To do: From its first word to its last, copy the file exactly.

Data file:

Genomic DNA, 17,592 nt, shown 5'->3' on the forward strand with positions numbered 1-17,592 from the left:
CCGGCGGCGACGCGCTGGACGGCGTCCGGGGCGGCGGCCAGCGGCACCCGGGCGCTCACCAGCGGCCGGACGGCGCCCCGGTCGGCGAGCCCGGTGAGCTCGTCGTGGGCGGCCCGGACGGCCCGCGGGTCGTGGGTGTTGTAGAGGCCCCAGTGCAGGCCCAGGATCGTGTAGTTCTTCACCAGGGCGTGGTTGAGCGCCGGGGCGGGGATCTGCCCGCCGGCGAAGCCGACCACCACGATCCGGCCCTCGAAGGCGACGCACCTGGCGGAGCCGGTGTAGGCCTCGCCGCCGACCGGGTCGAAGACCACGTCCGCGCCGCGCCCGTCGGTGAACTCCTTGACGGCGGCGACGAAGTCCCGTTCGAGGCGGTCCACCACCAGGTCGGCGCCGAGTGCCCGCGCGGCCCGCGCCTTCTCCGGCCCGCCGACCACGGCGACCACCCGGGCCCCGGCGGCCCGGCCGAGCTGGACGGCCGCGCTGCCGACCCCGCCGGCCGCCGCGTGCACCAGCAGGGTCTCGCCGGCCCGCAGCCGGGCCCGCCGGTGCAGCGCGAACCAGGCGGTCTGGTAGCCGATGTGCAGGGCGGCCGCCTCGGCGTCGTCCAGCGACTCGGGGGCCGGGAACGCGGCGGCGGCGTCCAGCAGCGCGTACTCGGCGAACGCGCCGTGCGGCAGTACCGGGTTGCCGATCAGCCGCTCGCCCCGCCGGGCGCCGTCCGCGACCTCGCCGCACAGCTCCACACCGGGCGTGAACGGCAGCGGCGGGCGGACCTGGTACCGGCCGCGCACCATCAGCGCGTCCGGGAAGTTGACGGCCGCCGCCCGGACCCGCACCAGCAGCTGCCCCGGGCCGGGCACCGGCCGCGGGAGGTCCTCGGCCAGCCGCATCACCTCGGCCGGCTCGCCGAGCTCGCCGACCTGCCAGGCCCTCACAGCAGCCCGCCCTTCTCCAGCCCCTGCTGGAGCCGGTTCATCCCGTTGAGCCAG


Genomic DNA, 17,592 nt, shown 5'->3' on the forward strand with positions numbered 1-17,592 from the left:
CCGGCGGCGACGCGCTGGACGGCGTCCGGGGCGGCGGCCAGCGGCACCCGGGCGCTCACCAGCGGCCGGACGGCGCCCCGGTCGGCGAGCCCGGTGAGCTCGTCGTGGGCGGCCCGGACGGCCCGCGGGTCGTGGGTGTTGTAGAGGCCCCAGTGCAGGCCCAGGATCGTGTAGTTCTTCACCAGGGCGTGGTTGAGCGCCGGGGCGGGGATCTGCCCGCCGGCGAAGCCGACCACCACGATCCGGCCCTCGAAGGCGACGCACCTGGCGGAGCCGGTGTAGGCCTCGCCGCCGACCGGGTCGAAGACCACGTCCGCGCCGCGCCCGTCGGTGAACTCCTTGACGGCGGCGACGAAGTCCCGTTCGAGGCGGTCCACCACCAGGTCGGCGCCGAGTGCCCGCGCGGCCCGCGCCTTCTCCGGCCCGCCGACCACGGCGACCACCCGGGCCCCGGCGGCCCGGCCGAGCTGGACGGCCGCGCTGCCGACCCCGCCGGCCGCCGCGTGCACCAGCAGGGTCTCGCCGGCCCGCAGCCGGGCCCGCCGGTGCAGCGCGAACCAGGCGGTCTGGTAGCCGATGTGCAGGGCGGCCGCCTCGGCGTCGTCCAGCGACTCGGGGGCCGGGAACGCGGCGGCGGCGTCCAGCAGCGCGTACTCGGCGAACGCGCCGTGCGGCAGTACCGGGTTGCCGATCAGCCGCTCGCCCCGCCGGGCGCCGTCCGCGACCTCGCCGCACAGCTCCACACCGGGCGTGAACGGCAGCGGCGGGCGGACCTGGTACCGGCCGCGCACCATCAGCGCGTCCGGGAAGTTGACGGCCGCCGCCCGGACCCGCACCAGCAGCTGCCCCGGGCCGGGCACCGGCCGCGGGAGGTCCTCGGCCAGCCGCATCACCTCGGCCGGCTCGCCGAGCTCGCCGACCTGCCAGGCCCTCACAGCAGCCCGCCCTTCTCCAGCCCCTGCTGGAGCCGGTTCATCCCGTTGAGCCAG